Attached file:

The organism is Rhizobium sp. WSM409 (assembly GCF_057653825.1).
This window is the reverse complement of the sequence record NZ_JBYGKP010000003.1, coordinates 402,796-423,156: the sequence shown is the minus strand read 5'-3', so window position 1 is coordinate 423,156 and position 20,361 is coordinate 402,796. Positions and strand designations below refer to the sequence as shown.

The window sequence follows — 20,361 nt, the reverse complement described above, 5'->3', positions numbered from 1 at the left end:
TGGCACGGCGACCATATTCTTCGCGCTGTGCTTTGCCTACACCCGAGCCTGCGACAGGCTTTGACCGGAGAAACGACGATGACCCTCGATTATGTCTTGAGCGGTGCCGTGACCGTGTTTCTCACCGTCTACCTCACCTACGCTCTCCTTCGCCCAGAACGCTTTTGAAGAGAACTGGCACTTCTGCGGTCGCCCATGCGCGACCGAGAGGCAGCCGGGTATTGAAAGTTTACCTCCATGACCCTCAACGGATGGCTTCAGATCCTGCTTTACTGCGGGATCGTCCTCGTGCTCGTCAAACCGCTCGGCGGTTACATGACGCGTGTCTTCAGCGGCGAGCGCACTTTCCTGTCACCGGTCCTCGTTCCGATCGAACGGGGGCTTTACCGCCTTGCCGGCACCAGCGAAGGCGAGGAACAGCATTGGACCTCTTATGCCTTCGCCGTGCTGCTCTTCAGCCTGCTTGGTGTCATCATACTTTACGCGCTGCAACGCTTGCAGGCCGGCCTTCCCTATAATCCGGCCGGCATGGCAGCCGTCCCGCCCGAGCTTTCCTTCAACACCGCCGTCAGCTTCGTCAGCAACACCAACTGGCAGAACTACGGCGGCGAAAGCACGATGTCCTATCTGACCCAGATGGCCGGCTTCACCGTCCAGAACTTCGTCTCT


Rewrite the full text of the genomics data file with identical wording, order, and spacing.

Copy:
The organism is Rhizobium sp. WSM409 (assembly GCF_057653825.1).
This window is the reverse complement of the sequence record NZ_JBYGKP010000003.1, coordinates 402,796-423,156: the sequence shown is the minus strand read 5'-3', so window position 1 is coordinate 423,156 and position 20,361 is coordinate 402,796. Positions and strand designations below refer to the sequence as shown.

The window sequence follows — 20,361 nt, the reverse complement described above, 5'->3', positions numbered from 1 at the left end:
TGGCACGGCGACCATATTCTTCGCGCTGTGCTTTGCCTACACCCGAGCCTGCGACAGGCTTTGACCGGAGAAACGACGATGACCCTCGATTATGTCTTGAGCGGTGCCGTGACCGTGTTTCTCACCGTCTACCTCACCTACGCTCTCCTTCGCCCAGAACGCTTTTGAAGAGAACTGGCACTTCTGCGGTCGCCCATGCGCGACCGAGAGGCAGCCGGGTATTGAAAGTTTACCTCCATGACCCTCAACGGATGGCTTCAGATCCTGCTTTACTGCGGGATCGTCCTCGTGCTCGTCAAACCGCTCGGCGGTTACATGACGCGTGTCTTCAGCGGCGAGCGCACTTTCCTGTCACCGGTCCTCGTTCCGATCGAACGGGGGCTTTACCGCCTTGCCGGCACCAGCGAAGGCGAGGAACAGCATTGGACCTCTTATGCCTTCGCCGTGCTGCTCTTCAGCCTGCTTGGTGTCATCATACTTTACGCGCTGCAACGCTTGCAGGCCGGCCTTCCCTATAATCCGGCCGGCATGGCAGCCGTCCCGCCCGAGCTTTCCTTCAACACCGCCGTCAGCTTCGTCAGCAACACCAACTGGCAGAACTACGGCGGCGAAAGCACGATGTCCTATCTGACCCAGATGGCCGGCTTCACCGTCCAGAACTTCGTCTCT